bonefish rod advice

Discussion in 'Fly Fishing Forum' started by Rick Sharp, May 4, 2013.

  1. Rick Sharp

    Rick Sharp Member

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    We have a trip planned to mexico this coming october and I have a two piece redington cpx 8wt that I planned on taking. however I'm thinking a four piece might be a better idea. So I'd like to ask for some advice or opinions, would it be worthwhile to change or maybe smarter to look into a switchrod. I'm really leaning towards a meiser 9'9" but if I got caught with that purchase there would be hell to pay, but maybe worth it in the end. Any advice or opinions
    Thanks
     
  2. Anil

    Anil Active Member

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    I do a fair amount of Bonefishing (I’m going to The Bahamas this Friday), and I never enjoy fishing for them with rods longer than 9’. Some rods designed specifically for Bonefish in fact, have been 8’8” or 8’10” but those have been primarily targeted towards guides and anglers fishing from the deck of a boat. Shorter rods perform better in windy conditions but most anglers will find the extra length of a 9’ rod to be an ideal compromise for a wading angler.
    Given the average size of Mexican Bonefish, you might look at 9’ 7 or even 6 weight rods. This will depend on your ability as a caster and the amount of wind during your trip.
    Allow me to offer this advice: Never buy the best Bonefish rod you can afford, buy the best TWO Bonefish outfits you can afford. Unless this is a vacation with your spouse where fishing is a sidelight, you are risking a lot by putting all of your eggs into one rod. Remember, you are casting weighted flies in the wind for a week straight. You will get ‘Buck Fever’ unless you are a very experienced Bonefisherman. The chances of you making a mistake and breaking a rod, having a reel fail or damaging a line are decent. It is more fun to purchase a 7 weight rod and an 8 weight rod which will allow you a little flexibility. The more practical approach would be to purchase two 7’s, with matching reels and lines. Which will provide you with built in back-ups for everything. This buying two outfits that are lower priced that you'd hoped to.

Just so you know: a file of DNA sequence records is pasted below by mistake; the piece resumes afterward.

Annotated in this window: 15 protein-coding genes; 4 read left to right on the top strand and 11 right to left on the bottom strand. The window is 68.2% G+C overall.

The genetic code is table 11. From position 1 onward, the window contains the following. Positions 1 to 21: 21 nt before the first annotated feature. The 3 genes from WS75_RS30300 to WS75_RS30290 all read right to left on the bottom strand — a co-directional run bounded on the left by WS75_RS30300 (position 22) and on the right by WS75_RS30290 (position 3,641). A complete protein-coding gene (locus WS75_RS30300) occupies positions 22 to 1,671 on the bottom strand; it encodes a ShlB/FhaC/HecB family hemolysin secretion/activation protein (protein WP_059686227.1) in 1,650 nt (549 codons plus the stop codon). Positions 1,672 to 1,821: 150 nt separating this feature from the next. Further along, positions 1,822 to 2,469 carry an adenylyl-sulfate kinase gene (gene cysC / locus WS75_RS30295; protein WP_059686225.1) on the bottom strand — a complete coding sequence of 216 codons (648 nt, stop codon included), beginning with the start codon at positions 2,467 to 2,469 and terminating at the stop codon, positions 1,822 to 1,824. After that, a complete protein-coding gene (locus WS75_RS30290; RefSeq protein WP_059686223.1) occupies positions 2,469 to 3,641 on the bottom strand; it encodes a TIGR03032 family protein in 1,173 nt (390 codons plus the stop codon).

Of course, fly fishing has never been about being practical.:)
     
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  3. formerguide

    formerguide Active Member

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    What Anil said!

    Seriously, for the general size of the fish in and around Ascension Bay, a 9' 7wt is all you'll need, as stated above. A 6wt is great when the wind cooperates, but a 7 likely covers the bases better.

    A switch rod would be pretty much useless on the flats, remember you're almost always casting to a specific and seen fish, and accuracy and stealth are paramount, two areas where switch rods suffer greatly. Distance is not generally the real issue, it's accuracy, and how quickly you can cast to a spot (work on shooting line smoothly, and take no more than 2 backcasts if possible.)

    Are you fishing at a lodge? Are you targeting permit as well? From Boca all the way south to Chetemal (and of course, beyond to Turneffe and Belize) is permit heaven. A 9' 9wt would be my choice, you're casting heavier and more wind resistant crab patterns to permit.

    Anyway, good luck. Anil and the guys at the Puget Sound Fly Co can certainly help you out.

    Oh, and a 4pc rod for travel is, for me, a no brainer. I pack all of my rods in an Abel 4 rod travel case.

    Also, if being guided from a boat, I always do this with an unfamiliar guide. Cast 50' and ask him how far that was. Then go through the hands of the clock to make certain you're on the same page and that the guide doesn't have any weird idiosynchricies on that front.

    Have fun!

    Dan
     
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  4. Derek Young

    Derek Young 2011 Orvis Endorsed Fly Fishing Guide Of The Year

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    Used my 9' 7wt SW Hydros Tip down in Belize for Bones, and it was just right. Paired with a Mirage III and the Orvis Bonefish line.
     
  5. Salmo_g

    Salmo_g Active Member

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    Rick,

    Here's another variation on being "practical." Take two 4-piece rods, a 6 and an 8 wt. The bones are small enough for a 5 wt, but . . . the wind. If it's not too windy, a medium fast 6 wt will do and be fun. The 8 wt is for conditions too windy for the 6 wt and for permit. My Mexico/Belize arsenal now includes a 6, 7, 2 8s, and a 10 wt (baby tarpon and baracuda and snook).

    BTW, call Anil and have him send you a few bonefish, permit, and tarpon fly patterns. He has a proven selection in his shop.

    Oh yeah, forget the switch. 9' single hand rods are perfect, med.-fast to fast action. There is at least some wind 99.9% of the time.

    Sg
     
  6. Rick Sharp

    Rick Sharp Member

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    I have a 7wt and a 10wt, maybe I'm good to go then, I'll need to pick up a tropical 10wt line and tie some more flies. I have an older Lamson bonefish reel that should work out great.

    Sent from my SPH-L710 using Tapatalk 2
     
  7. shawn k

    shawn k Member

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    You are good to go with the seven and ten. also don't leave home without some of del browns merking crabs.